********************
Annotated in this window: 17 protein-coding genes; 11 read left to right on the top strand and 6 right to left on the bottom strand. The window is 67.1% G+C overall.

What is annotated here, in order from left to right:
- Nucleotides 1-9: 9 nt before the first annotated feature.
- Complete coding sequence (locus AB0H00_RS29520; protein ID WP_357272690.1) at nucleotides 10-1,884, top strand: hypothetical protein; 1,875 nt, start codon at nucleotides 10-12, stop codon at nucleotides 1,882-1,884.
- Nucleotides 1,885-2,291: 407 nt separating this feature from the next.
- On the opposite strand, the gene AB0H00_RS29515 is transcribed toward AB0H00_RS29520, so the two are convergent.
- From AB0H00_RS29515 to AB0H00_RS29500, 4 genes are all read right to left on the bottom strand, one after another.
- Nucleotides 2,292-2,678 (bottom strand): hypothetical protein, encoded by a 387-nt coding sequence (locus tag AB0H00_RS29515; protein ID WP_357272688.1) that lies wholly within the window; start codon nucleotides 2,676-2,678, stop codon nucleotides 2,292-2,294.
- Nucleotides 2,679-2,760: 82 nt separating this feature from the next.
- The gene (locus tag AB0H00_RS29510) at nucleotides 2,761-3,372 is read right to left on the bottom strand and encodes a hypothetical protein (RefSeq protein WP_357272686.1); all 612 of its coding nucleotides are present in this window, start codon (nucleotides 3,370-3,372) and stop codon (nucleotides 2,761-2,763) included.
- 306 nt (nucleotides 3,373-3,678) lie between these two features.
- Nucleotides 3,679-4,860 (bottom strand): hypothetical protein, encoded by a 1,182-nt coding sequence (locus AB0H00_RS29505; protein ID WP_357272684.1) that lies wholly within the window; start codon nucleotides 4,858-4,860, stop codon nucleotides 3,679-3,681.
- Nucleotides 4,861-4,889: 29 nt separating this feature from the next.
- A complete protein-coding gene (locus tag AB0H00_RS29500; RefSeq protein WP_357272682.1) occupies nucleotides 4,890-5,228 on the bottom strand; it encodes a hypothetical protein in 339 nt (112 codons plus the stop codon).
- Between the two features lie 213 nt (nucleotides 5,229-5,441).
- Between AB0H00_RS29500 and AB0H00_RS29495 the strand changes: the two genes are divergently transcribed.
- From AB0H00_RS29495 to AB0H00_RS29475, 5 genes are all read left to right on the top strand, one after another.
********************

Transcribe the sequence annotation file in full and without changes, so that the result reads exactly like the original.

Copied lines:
Annotated in this window: 17 protein-coding genes; 11 read left to right on the top strand and 6 right to left on the bottom strand. The window is 67.1% G+C overall.

What is annotated here, in order from left to right:
- Nucleotides 1-9: 9 nt before the first annotated feature.
- Complete coding sequence (locus AB0H00_RS29520; protein ID WP_357272690.1) at nucleotides 10-1,884, top strand: hypothetical protein; 1,875 nt, start codon at nucleotides 10-12, stop codon at nucleotides 1,882-1,884.
- Nucleotides 1,885-2,291: 407 nt separating this feature from the next.
- On the opposite strand, the gene AB0H00_RS29515 is transcribed toward AB0H00_RS29520, so the two are convergent.
- From AB0H00_RS29515 to AB0H00_RS29500, 4 genes are all read right to left on the bottom strand, one after another.
- Nucleotides 2,292-2,678 (bottom strand): hypothetical protein, encoded by a 387-nt coding sequence (locus tag AB0H00_RS29515; protein ID WP_357272688.1) that lies wholly within the window; start codon nucleotides 2,676-2,678, stop codon nucleotides 2,292-2,294.
- Nucleotides 2,679-2,760: 82 nt separating this feature from the next.
- The gene (locus tag AB0H00_RS29510) at nucleotides 2,761-3,372 is read right to left on the bottom strand and encodes a hypothetical protein (RefSeq protein WP_357272686.1); all 612 of its coding nucleotides are present in this window, start codon (nucleotides 3,370-3,372) and stop codon (nucleotides 2,761-2,763) included.
- 306 nt (nucleotides 3,373-3,678) lie between these two features.
- Nucleotides 3,679-4,860 (bottom strand): hypothetical protein, encoded by a 1,182-nt coding sequence (locus AB0H00_RS29505; protein ID WP_357272684.1) that lies wholly within the window; start codon nucleotides 4,858-4,860, stop codon nucleotides 3,679-3,681.
- Nucleotides 4,861-4,889: 29 nt separating this feature from the next.
- A complete protein-coding gene (locus tag AB0H00_RS29500; RefSeq protein WP_357272682.1) occupies nucleotides 4,890-5,228 on the bottom strand; it encodes a hypothetical protein in 339 nt (112 codons plus the stop codon).
- Between the two features lie 213 nt (nucleotides 5,229-5,441).
- Between AB0H00_RS29500 and AB0H00_RS29495 the strand changes: the two genes are divergently transcribed.
- From AB0H00_RS29495 to AB0H00_RS29475, 5 genes are all read left to right on the top strand, one after another.